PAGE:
The rush of water that extends inland when waves come ashore is called ‘wave runup.’ The overland wave analysis will determine the elevations to which wave runup extends during a storm. These elevations may be higher than the stillwater elevations developed as part of the storm surge analysis.

Besides the effects of wave runup and storm surge, there is also an increase in the water level caused by waves breaking ashore during a storm. This increase is called ‘wave setup’. Wave setup is affected by the height of the waves, the speed at which waves approach the shore, and the slope of the ground near the shore.

Erosion (or, the removal of soil) due to storms and the presence of coastal structures, such as seawalls, is also taken into account when overland wave modeling is performed.

The Coastal Hazard Analysis Modeling Program (CHAMP) is a software program used by coastal engineers to conduct the overland wave modeling discussed above. Learn more by reading the CHAMP fact sheet.

A diagram showing the coastal storm surge stillwater elevation and the added effects of wave setup and wave runup.

The storm surge stillwater elevation (SWEL) and added effects of wave setup and wave runup.

Detail of a coastal Flood Insurance Rate Map showing coastal flood zones

Detail from a coastal FIRM.

Mapping Coastal Hazards

Once the storm surge analysis and overland wave modeling are complete, the most up-to-date topographic (elevation) information available is used to map the SFHA boundaries and flood zones (described below) based on the results of the analyses. BFEs are also added to the FIRM at this point in the process.

A diagram indicating the different FEMA coastal mapping zones, including V zones, coastal A zones, and how the storm surge stillwater elevation and wave effects are added to determine coastal Base Flood Elevations.

Coastal V and A zones and the added effects of waves on coastal BFEs.

Coastal High Hazard Areas (V Zones)

Coastal high hazard areas, labeled as ‘V zones‘ on the FIRM, are the areas where the computed wave heights for the 1%-annual-chance flood are 3 feet or more. V zones are subject to more stringent building requirements and different flood insurance rates than other zones shown on the FIRM because these areas have a higher level of risk from flooding than other areas.

Coastal A Zones

Portions of the SFHA landward of a V zone (i.e., areas where wave heights are computed as less than 3 feet) are mapped as ‘A zones’ on the FIRM. While the wave forces in coastal A zones are not as severe as those in V zones, there is still an added risk of damage or destruction of buildings.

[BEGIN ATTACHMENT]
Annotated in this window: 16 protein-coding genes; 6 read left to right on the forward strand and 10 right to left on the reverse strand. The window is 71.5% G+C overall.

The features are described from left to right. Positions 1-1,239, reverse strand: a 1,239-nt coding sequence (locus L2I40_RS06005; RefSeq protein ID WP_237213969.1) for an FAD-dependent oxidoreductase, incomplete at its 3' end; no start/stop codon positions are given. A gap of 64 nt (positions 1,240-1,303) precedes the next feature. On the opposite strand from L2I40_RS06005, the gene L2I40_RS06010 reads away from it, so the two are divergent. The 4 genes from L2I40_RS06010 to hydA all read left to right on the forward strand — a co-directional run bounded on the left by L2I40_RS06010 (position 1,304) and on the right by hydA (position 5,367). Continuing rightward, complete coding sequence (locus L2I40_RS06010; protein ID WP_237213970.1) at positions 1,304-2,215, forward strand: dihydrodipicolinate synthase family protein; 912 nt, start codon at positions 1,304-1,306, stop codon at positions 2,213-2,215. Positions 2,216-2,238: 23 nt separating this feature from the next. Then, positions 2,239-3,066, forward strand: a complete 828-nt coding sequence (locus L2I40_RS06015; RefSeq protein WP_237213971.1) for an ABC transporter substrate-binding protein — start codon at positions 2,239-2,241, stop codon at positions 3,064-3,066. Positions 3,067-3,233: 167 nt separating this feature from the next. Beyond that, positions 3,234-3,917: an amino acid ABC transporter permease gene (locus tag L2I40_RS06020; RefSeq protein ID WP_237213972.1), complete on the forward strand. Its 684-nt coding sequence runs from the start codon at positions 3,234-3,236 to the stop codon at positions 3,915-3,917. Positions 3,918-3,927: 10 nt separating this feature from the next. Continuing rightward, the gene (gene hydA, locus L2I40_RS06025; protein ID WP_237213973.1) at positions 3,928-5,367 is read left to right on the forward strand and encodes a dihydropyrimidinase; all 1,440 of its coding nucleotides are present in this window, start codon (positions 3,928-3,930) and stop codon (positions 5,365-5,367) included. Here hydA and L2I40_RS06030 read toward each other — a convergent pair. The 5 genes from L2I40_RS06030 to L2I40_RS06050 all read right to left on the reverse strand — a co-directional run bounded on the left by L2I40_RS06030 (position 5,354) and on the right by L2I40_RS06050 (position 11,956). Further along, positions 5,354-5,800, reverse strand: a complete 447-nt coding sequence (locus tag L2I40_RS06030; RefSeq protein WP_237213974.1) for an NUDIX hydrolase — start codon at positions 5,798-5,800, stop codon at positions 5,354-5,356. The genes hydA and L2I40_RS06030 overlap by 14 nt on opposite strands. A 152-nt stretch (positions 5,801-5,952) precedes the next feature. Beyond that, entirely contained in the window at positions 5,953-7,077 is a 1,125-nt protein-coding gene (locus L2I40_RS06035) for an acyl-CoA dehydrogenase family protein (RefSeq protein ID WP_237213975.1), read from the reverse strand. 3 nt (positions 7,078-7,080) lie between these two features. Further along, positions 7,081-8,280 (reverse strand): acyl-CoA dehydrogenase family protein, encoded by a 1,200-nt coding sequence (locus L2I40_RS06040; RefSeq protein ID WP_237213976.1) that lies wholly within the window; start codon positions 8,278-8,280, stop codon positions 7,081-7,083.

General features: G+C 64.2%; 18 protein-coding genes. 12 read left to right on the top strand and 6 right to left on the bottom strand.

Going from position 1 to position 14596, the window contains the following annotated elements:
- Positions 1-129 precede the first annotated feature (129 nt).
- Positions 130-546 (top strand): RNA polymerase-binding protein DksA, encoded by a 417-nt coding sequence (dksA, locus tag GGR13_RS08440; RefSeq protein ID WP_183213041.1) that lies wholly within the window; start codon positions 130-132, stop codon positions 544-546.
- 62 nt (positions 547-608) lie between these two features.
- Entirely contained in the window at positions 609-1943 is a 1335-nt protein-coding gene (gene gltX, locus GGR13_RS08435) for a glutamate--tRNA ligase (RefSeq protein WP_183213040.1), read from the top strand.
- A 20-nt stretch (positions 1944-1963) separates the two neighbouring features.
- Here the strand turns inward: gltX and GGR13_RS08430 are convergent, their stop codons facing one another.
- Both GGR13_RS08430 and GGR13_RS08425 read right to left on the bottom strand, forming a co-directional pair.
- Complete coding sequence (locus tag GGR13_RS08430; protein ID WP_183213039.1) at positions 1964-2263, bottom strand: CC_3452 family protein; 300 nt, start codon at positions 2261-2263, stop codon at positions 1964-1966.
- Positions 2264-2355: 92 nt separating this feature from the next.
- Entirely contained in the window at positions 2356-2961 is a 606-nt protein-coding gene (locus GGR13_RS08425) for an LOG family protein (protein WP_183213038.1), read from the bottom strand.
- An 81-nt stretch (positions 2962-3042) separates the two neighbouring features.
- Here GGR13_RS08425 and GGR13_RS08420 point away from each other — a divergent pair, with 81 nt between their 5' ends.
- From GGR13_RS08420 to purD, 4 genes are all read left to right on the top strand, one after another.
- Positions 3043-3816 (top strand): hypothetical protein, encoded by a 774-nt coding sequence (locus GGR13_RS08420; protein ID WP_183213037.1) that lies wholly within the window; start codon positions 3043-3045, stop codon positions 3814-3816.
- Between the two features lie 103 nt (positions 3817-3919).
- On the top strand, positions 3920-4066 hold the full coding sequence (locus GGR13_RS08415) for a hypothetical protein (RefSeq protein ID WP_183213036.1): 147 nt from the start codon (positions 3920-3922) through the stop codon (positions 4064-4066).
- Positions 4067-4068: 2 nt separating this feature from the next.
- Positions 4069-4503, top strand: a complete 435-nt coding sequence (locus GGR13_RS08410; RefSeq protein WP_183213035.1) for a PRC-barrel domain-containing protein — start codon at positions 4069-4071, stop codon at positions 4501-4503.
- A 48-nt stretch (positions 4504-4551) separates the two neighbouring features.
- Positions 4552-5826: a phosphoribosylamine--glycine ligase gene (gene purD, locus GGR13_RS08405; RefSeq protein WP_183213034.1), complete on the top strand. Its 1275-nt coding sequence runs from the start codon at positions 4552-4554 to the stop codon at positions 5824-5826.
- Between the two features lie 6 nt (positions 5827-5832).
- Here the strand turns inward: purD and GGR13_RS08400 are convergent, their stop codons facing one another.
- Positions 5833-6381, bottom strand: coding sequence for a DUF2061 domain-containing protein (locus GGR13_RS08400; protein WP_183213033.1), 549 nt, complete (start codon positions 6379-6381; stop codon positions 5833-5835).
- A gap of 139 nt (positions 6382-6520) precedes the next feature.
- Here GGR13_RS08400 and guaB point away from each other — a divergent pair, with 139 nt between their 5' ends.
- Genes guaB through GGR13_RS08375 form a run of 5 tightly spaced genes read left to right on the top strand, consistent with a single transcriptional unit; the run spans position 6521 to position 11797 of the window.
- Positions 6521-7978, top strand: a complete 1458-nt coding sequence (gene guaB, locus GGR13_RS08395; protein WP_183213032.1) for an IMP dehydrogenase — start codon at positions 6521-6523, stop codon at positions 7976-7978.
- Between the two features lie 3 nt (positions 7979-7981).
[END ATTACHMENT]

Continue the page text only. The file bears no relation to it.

The Limit of Moderate Wave Action

Another area that may be shown on coastal FIRMs for informational purposes is the Limit of Moderate Wave Action (LiMWA). The LiMWA identifies areas that will be affected by waves with a 1.5 foot wave height or greater within the coastal A zone. While FEMA does not require special floodplain management standards based on LiMWA delineations, it is likely that properties and structures within the LiMWA will receive substantial damage from wave action during a 1%-annual-chance flood event. As a result, communities are encouraged to adopt the more stringent building construction standards applicable for V Zones in these areas.

A diagram indicating the different FEMA coastal flood mapping zones, including the V zone, A zone and Limit of Moderate Wave Action (LiMWA) area. The LiMWA delimits the coastal A zone where wave heights are between 1.5 and 3 feet. These areas will likely be subject to substantial damage during a one-percent-annual chance flood event.

The LiMWA identifies the area where wave heights are between 1.5 and 3 feet.

Primary Frontal Dunes

A Primary Frontal Dune (PFD) is a continuous or nearly continuous mound or ridge of sand with relatively steep seaward and landward slopes immediately landward of and adjacent to the beach. PFDs are subject to erosion and may be vulnerable to overtopping or breaching from high water levels and waves during coastal storms. Because dunes can help reduce flood hazards, the National Flood Insurance Program has established special mapping, insurance, and floodplain management criteria designed to help communities protect dunes. For more information about PFDs, read FEMA’s PFD fact sheet.

Learn More

More information about the nation’s coastal resources, including more information on coastal flood risk and storm surge, can be found on FEMA’s Coastal Flood Risks pages. For questions about FEMA’s coastal flood mapping, contact the FEMA Map Information eXchange.